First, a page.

In much the same way, there is something to be said for continual Bible study.  If we read a portion of scripture once, we cannot hope to have gleaned all of its meaning.  It takes continual effort, time, and different life perspectives for us to benefit fully from the Word of God speaking into our lives.  In fact, while I work on each week’s sermon, I read and re-read the sermon text several times – many times out loud – so I have many opportunities to see the passage from many different angles.  Just like a cluster of green bean plants, there is always something more to find.

Psalm 119 is the longest psalm in scripture: at 176 verses in length, it is quite the work of poetry!  The theme of this massive psalm is the love we have for scripture, for God’s word, for God’s law.  Each of the psalm’s 22 sections (one for each letter of the Hebrew alphabet) repeats the theme:  scripture is worth our love and attention.  Read the next-to-last section, verses 161-168:

Rulers persecute me without cause, but my heart trembles at your word. I rejoice in your promise like one who finds great spoil. I hate and abhor falsehood but I love your law. Seven times a day I praise you for your righteous laws. Great peace have they who love your law, and nothing can make them stumble. I wait for your salvation, O LORD, and I follow your commands. I obey your statutes, for I love them greatly. I obey your precepts and your statutes, for all my ways are known to you. (Psalm 119:161-168 NIV)

By the way, whatever you love you will spend a great deal of time studying, thinking about, remembering, practicing, and working toward.  We find it easy to do these things for people whom we love.  I find it easy to pick green beans, because I love the harvest.  What is your attitude toward the Word of God?


On Tuesday morning, a gentle spring thunderstorm rolled through Mt. Haley Township.  Another round of earth-nourishing rain fell through a cool air mass that had me wearing a sweatshirt on the last week of May.  Storms of varying degrees of intensity came and went throughout the remainder of the day and into the night.  In the midst of all the rain, thunder, and wind, one thing remained constant:

Our dog Jake was terrified out of his mind.

photo by Qualsiasi
photo by Qualsiasi

We added Jake to our family about seven years ago.  He came from a rescue organization in Ohio, and his age and birthplace were unknown to everyone.  Over the years, we have come to believe that Jake may be a “Katrina dog” – that is, a dog who was born in the New Orleans area and survived the terror of Hurricane Katrina in 2005.  We believe this because he dislikes getting wet in any way and because he shows signs of extreme anxiety at the slightest rumble:  thunder, gunshots, firecrackers, or anything else that might remind him of a terribly frightening storm.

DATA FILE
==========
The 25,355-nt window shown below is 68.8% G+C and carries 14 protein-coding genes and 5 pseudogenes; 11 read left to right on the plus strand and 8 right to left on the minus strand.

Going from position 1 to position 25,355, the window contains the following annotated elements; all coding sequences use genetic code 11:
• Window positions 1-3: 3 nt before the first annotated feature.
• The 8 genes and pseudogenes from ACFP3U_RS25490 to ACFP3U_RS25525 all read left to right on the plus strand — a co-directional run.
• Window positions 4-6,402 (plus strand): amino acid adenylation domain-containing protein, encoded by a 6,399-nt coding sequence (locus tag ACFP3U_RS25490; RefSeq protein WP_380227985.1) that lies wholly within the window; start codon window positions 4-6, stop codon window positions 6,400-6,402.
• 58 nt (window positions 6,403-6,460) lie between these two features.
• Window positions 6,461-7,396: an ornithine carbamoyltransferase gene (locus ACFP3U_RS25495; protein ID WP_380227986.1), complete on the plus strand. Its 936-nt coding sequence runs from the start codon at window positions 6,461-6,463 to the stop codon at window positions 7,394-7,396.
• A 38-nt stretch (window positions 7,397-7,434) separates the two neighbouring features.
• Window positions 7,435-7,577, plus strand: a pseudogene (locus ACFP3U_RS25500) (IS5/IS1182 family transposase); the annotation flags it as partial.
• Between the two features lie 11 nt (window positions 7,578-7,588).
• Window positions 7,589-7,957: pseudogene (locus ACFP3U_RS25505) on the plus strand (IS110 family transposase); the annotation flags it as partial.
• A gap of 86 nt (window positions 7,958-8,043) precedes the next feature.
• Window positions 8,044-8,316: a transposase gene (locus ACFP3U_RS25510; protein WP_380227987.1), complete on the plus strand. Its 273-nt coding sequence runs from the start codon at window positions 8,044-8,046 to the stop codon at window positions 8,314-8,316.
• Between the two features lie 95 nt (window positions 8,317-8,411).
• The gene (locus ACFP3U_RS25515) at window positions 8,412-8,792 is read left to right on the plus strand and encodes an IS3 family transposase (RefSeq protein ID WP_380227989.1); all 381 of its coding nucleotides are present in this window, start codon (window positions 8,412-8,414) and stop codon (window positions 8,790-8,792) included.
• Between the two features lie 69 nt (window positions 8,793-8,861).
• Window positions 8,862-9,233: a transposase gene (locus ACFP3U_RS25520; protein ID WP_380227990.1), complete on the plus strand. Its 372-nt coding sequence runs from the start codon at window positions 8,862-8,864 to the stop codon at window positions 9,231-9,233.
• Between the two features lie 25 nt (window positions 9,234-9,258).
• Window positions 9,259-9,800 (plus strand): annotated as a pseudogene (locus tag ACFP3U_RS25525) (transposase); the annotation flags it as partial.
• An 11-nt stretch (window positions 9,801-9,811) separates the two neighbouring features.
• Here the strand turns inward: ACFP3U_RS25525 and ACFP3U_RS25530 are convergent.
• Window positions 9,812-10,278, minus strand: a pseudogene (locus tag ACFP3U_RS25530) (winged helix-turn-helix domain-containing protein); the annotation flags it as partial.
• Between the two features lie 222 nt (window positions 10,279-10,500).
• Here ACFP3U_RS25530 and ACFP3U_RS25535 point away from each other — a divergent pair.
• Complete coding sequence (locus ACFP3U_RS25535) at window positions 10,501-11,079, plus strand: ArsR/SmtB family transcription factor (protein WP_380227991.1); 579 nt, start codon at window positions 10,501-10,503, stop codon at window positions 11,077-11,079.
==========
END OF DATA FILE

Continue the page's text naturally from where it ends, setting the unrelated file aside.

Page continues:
Yesterday’s storms were no exception:  all day long, Jake whined, paced, yelped, and was generally inconsolable.  By the evening, even the sound of falling rain sent him into a panic, as if he could sense that a thunderclap might come in the near future.

Tara and I tried to comfort him in different ways at different times.  But we have realized that nothing we can do – short of giving him sedatives, which we have never done – will help this poor dog survive the emotional trauma of a thunderstorm.  (Opening day of rifle season in November is another fun day for us!)

Have you ever been inconsolable due to a traumatic event in your life?  Or has someone around you experienced such emotional stress that you could not comfort him or her?  Or have you ever been overwhelmingly occupied by a burden to share the love of Christ with someone around you?

In all three of these situations, the message of Jesus Christ reaches out to us and transforms us.  Take a moment to read 2 Corinthians 1:3-11.  In this opening passage of the letter, Paul writes about the comfort of God available to those who identify with Christ.  Two truths are readily apparent:  any comfort in this world comes from God, and the comfort we have received must be shared with others around us.  Yet a third truth – having to do with enduring suffering for the sake of the gospel – captures my attention today.

Are we afflicted with sufferings for the cause of Christ?  Does our faith in Christ find expression in our lives in ways that cost us something?  Are we in need of divine comfort because we are sharing in the sufferings of our Lord?

Or do we have more in common with Jake, who reacts with fear to the world around him, even though he is perfectly safe in the care of his providers?  Do we merely wait for God to comfort us in our everyday distress?

Surely everyday comfort is important, but I believe it is more important to be in need of divine comfort because of our active participation in the work of God.  Let’s get to work!

–Pastor David


The other day, I saw a bug in my office.  Normally, I exterminate such pests without a second thought, but this time was different.  This time, I was already deep in thought working on this week’s sermon, and the bug was on the other side of my desk.  Rather than getting up, walking around the desk, and doing the necessary deed, I decided to take the more passive approach: I just watched the bug for a few minutes.

photo by cyriltw
photo by cyriltw